meIn an episode of the documentary film about Netflix’s food, Ugly Delicious, chef Padma Lakshmi was asked if he thought Indian food was the most underrated dish in the world. “Indian food is very, very varied and regional,” he explained carefully. “People who have never been to India or know a little about India will only know Northwest or Punjabi food. It’s always a vegetable or protein that floats in brown or orange or red sauce. “
For context, he has a South Indian background, but anyone who has ever gone to an Indian restaurant and asked for chicken tikka masala might feel a little hooked on this.
Indian food, like any other cuisine, is influenced by climate, topography, and agriculture, and trade for centuries. In North India, moderate climate and wheat production mean people make thick curries based on milk, beans or tomatoes and eat them with bread. In comparison, southern India is tropical or semi-tropical so food is centered around coconuts, fresh chili, curry leaves, and rice-based dishes.
However, this complex regional difference is rare in Indian restaurants in Australia. Indian food in Australia, such as Lakshmi’s assessment of North American Indian cuisine, tends to be more North Indian (or Punjabi).
The Punjabi community is among the earliest waves of Indian immigrants to Australia, and today, Hindi and Punjabi are among the top 10 languages spoken at home in Australia. This means that North Indian food is becoming standard Indian cuisine, and it will take years to change previously formed ideas.
When the married couple Vikram Arumugam and Preeti Elamaran opened their restaurant Nithik’s kitchen in Balmain, Sydney in 2013, their customers had never heard of Chettinad food. “They want tandoori chicken or naan butter,” Arumugam said.
But visitors soon learn to embrace the taste of South Indian restaurants. “Our specialty is rice or idols which are eaten with goat or fish curry,” Arumugam explained. “The food is always delicious because we use sour, coconut and fenugreek.”
Nithik’s Kitchen is part of a broader trend. Although Australians cannot travel at this time, before Covid-19, India was included Top 10 most popular travel destination for Australians, above France or Italy. Meanwhile, ABS the data estimates that Indians are now the 3rd largest migrant group in the country. There were 592,000 Indians living in Australia in June 2018, which rose 30% from 2016. Indian dialects such as Tamil, Malayalam and Bengali saw a big jump in the 2016 census, which points to the more recent South and East Indian diasporas, which carry a preference for various types of Indian food.
The proliferation of dosas – the staple of South India – is another indication of this shift. These rice-based savory pancakes are a versatile and healthy snack, and act as a base for onions, eggs, potatoes and even cheese. It’s also suitable for people who are vegetarian or gluten intolerant. You can now see sin restaurants in most cities in Australia. Dosa Hut is a special success story – it opened its first outlet in 2007, and has grown to more than 20 franchises in Victoria, New South Wales, South Australia and Queensland.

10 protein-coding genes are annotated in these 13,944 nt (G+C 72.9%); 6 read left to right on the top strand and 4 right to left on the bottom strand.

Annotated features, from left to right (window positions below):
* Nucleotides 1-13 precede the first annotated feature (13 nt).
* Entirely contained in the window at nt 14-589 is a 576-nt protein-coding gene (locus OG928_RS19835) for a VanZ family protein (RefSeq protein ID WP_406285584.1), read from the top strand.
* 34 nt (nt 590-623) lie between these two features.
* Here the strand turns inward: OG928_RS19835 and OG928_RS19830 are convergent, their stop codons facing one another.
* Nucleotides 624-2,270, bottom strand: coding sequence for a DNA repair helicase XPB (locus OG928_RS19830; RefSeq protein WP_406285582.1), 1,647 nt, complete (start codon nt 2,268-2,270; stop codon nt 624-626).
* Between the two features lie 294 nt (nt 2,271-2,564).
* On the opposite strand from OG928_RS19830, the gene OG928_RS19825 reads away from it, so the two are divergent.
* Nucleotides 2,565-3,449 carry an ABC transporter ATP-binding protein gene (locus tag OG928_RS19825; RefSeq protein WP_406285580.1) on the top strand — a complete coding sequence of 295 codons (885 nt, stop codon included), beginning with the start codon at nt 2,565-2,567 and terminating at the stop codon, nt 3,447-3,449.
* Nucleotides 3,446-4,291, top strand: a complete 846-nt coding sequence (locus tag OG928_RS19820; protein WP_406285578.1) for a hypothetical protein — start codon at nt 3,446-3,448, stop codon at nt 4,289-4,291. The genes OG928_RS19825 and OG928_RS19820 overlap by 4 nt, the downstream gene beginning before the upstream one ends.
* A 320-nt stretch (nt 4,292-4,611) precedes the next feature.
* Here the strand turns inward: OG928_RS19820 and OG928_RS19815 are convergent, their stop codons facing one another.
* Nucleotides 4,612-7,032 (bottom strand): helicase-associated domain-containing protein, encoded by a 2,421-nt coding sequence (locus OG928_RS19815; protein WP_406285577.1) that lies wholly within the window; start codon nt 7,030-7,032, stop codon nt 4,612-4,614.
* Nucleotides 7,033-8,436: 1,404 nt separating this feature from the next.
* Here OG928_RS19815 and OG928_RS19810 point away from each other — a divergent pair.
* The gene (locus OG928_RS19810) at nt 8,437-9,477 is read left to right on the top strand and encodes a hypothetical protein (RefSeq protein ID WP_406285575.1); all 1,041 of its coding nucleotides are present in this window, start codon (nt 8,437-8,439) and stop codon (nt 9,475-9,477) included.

Arumugam notes that it is much easier to get special ingredients that he uses both in his restaurant and as a home cook. “There’s always ghee in Australia, but now I have a choice in brands!”
He makes an interesting point about the proliferation of choices. Products such as curry leaves or asafoetida still require a trip to specialized traders, but mainstream supermarkets have begun to sell regional spices and curry mixtures. Buyers can now find a Bengali coconut spice mix with the more common dates for curry sauce. These previously made blends serve both new immigrants, whose regional food is under-represented in Australian restaurants, and for curious non-Indian customers who are expanding their repertoire of home-cooked cuisine.
When various Indian foods are grown in Australia, chefs have the freedom to determine their version of Indian food. Newer Indian restaurants, like Delhi Road and Gopi ka chatka both in Melbourne, it has removed regional focus and now serves street food or ‘chaats’ such as bhel puri (puffed rice with a variety of lentils and chutneys) and pani puri (crispy ball-shaped shells filled with a mixture of sour chutney, potatoes, onions or beans ) in a relaxed environment.
This shift is also evident in upscale restaurants, like sewing in Perth. Owner Gurps Bagga describes his food as regional Indian cuisine, with local Australian flavors. “Our food here is typical of South India, a little inspired by Goan and Keralan but also innovative and local,” he said.
For example, Bagga uses WA hardwood sawdust mushrooms and cooks it with garlic, dates, chili oil and truffle hazelnuts. “You can taste Indian spices but I have added my own touch to it. You can call it modern, you can call it fusion. The important thing is you think it’s delicious.”
And that, maybe it’s not the official ethos of Indian food.